Last week, one of the aggressors—a 19-year-old woman—pleaded guilty to aggravated battery and intimidation charges, as well as to committing a hate crime. She was sentenced to four years of probation. Cook County Circuit Judge William Hooks called the incident "horrific." He forbade the woman from using social media during her four-year probation, banned her from contacting the other suspects in the case, and ordered her to perform 200 hours of community service.

The judge said that he did not impose a prison sentence because he did not think it would be beneficial. He said to the woman, "I’m not sure if I did that you’d be coming out any better." She does face prison if she violates any of the restrictions. As part of a plea deal, prosecutors dropped additional charges against the woman, including kidnapping.

Contact a Skilled Attorney

Allegations of any type of violent crime are extremely serious. If you or a loved one is facing criminal charges, contact an experienced Elgin criminal defense attorney. Call 847-488-0889 for a free consultation with a member of our team today. We will review your case and help you determine the best course of action for moving forward.

Sources:

http://www.chicagotribune.com/news/local/breaking/ct-met-facebook-live-beating-disabled-teen-20171208-story.html

http://www.fox32chicago.com/news/crime/chicago-police-4-in-custody-after-young-man-tortured-on-facebook-live

Last modified on

Posted on in Criminal Defense

hate crime, Illinois criminal defense attorney"Hate crime" is a phrase often used in the media and in casual conversation about certain types of criminal acts. Under state and federal law, "hate crime" has a specific meaning. Hate crimes are unique in that punishment for the crimes are enhanced specifically because of the criminal’s motives for committing the crime. How Illinois Defines "Hate Crime"

You commit a hate crime in Illinois if you commit a one of the specifically listed offenses because of "an actual or perceived race, color, creed, religion, ancestry, gender, sexual orientation, physical or mental disability, or national origin of a person or group". This means that you can commit a hate crime against a person even if you are mistaken about someone’s characteristics. It also means that not just any crime can be a hate crime. The crime must be one of the crimes listed in the law. For example, rape and murder are not listed as possible hate crimes in the Illinois statute.

The offenses that can be considered hate crimes include:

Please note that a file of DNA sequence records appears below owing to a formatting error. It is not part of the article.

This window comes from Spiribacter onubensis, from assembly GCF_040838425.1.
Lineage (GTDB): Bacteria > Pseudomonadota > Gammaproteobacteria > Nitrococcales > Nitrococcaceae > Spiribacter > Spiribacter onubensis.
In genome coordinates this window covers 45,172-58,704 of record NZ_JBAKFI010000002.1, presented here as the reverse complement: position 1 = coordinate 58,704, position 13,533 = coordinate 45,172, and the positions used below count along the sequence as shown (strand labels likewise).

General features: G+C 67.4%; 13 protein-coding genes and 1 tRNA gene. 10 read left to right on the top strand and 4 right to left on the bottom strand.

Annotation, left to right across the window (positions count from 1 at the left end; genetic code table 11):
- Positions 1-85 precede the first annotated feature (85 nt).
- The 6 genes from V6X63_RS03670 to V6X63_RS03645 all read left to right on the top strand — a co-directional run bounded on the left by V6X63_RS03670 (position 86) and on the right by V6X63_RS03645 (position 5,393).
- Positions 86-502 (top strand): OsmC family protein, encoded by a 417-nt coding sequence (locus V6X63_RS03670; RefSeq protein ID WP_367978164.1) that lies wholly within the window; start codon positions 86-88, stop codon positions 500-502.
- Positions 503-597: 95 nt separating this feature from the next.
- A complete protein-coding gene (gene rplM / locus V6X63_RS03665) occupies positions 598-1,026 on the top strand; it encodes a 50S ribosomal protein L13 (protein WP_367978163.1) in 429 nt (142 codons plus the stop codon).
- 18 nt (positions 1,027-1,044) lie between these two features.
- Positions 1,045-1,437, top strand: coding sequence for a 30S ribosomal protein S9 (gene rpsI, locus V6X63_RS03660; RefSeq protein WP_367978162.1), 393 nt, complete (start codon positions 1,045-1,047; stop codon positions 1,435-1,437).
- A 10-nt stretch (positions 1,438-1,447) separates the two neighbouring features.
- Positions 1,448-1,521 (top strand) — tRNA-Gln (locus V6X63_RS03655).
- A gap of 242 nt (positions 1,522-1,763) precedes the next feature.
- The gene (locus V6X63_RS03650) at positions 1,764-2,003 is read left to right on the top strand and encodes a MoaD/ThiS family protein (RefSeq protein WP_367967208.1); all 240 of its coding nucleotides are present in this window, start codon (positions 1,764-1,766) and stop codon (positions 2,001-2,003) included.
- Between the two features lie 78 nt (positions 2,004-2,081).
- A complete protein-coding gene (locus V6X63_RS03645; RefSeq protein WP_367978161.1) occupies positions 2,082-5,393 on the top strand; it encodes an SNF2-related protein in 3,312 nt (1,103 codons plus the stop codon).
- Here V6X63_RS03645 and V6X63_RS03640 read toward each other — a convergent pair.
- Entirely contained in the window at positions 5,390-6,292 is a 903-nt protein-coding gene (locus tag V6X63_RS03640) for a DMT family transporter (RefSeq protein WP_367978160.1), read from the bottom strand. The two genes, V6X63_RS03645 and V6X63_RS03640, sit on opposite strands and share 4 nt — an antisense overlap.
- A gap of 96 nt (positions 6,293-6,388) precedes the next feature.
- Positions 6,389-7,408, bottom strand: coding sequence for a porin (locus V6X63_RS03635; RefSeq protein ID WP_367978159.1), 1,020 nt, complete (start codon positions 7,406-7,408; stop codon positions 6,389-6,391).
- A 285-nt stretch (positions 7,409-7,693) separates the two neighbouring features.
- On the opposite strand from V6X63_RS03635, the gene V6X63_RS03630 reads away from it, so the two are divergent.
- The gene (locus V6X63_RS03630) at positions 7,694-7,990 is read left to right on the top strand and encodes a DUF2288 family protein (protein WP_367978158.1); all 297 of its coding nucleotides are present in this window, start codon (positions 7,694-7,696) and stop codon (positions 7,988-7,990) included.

• Assault
  • Battery
  • Aggravated assault
  • Theft
  • Criminal trespass to a residence
  • Criminal trespass to real property
  • Mob action
  • Disorderly conduct
  • Harassment

Enhanced Penalties for Hate Crimes

The Illinois hate crime law increases the penalties for actions that are already criminalized. In almost all cases, a hate crime is a felony, even in cases where the "regular" crime is only a misdemeanor. This means that the maximum penalty for a hate crime could be up to thirty years in prison, depending on the facts of the case.

Defenses to Hate Crimes

If a prosecutor is going to charge a crime under the hate crime laws, he or she will have an extra burden at trial. The prosecutor will need to show a judge or jury beyond a reasonable doubt that the person committed the crime, and that they also were motivated by the one of the conditions listed in the statute.

A criminal defense lawyer may try and show this the defendant could not have committed the underlying crime. However, in some instances, the evidence is overwhelming that the defendant did commit the crime. In those cases, the best defense may be to explain the motives of the defendant in committing the crime were something not addressed by the hate crime law. A good defense can create doubt in the minds of the jury about the motives of the defendant.

If you have been charged with an offense that could potentially be prosecuted as a hate crime, you need help right away. Contact an experienced Elgin criminal defense attorney today to schedule your free initial consultation.

Source:

http://www.ilga.gov/legislation/ilcs/documents/072000050K12-7.1.htm

Last modified on